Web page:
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Eric’s Answer

Don't be afraid to say no. If you charge a specific price, stick with that price, and don't be afraid to lose a client over it. Otherwise you are undervaluing yourself. If their budget doesn't fit the cost, simply explain to them that they need to either reconsider their budget for what they want designed, or change the scope of the project. Explain to them how long the process takes and why the price is what it is. Something to also consider. Fast, Cheap, Great design, now choose two. if they want it fast, the price should go up. If they want it fast and cheap, the quality of the design will go down.
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Kim’s Answer

Vincent,

I know almost nothing about graphic design. But I do understand communication. And, mis-communication. There are too many assumptions made up front, or, information left out in the name of expediency. You may find it helpful to make a little brochure explaining the steps and time frames., as well as post this information on your website. What exactly happens during the design phase? The back and forth with the client to finalize it, etc. The making phase. Different techniques, drying times(?), number of colors. What makes a design more complex, and therefore, more expensive? Show examples. Even if you sit down with the client and go over all of this verbally, they won't remember it and will swear you never told them.

I have seen this sort of miscommunication from doctors and lawyers. Let's say you want to file a lawsuit against someone. You find a lawyer, get started, and before long, you are having to release all your tax returns and financial records to the person who is suing you. You want your lawyer to intervene. He can't. It's part of the process. But, if you had known that up front, you may have changed your mind.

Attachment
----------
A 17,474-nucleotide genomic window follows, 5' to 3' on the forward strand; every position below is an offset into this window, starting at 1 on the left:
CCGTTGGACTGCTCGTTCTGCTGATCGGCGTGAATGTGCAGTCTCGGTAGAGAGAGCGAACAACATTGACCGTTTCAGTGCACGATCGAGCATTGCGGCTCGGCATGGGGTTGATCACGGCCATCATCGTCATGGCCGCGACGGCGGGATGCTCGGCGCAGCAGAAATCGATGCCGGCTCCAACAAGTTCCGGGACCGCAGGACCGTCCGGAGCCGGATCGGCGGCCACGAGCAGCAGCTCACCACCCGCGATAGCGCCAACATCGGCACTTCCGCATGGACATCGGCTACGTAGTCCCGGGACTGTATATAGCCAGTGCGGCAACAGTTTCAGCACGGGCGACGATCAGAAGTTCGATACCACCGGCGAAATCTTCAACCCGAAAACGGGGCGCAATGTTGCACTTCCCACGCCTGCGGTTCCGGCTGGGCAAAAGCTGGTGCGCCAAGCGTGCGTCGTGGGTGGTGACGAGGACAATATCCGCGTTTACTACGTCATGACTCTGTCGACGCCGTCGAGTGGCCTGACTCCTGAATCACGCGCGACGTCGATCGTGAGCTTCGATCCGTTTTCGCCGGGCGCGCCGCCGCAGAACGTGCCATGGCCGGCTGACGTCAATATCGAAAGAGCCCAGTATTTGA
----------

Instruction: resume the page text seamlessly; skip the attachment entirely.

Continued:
Doctors may not cover realistically what to expect from surgery. They downplay what will happen afterwards. "oh, yea, you won't be able to drive for a couple weeks." A "couple" is not the same as a "few" and 6-8 weeks is a lot longer than you anticipated. You had made plans to have someone help you out for 2 Weeks - not two MONTHS.

I've heard of computer programmers with problems similar to yours. A small business needs a program. But, sometimes they don't even know what they want! The programmer ends up having to learn all about the business and figure out what it is they need before they can even get started.

I would encourage you to re-frame your thinking about your clients. It may not be that they are so much "unrealistic" as they are "uninformed." "Unrealistic" makes it sound like it is somehow their fault. I think if you take an active role in educating them it will minimize the chance of conflict.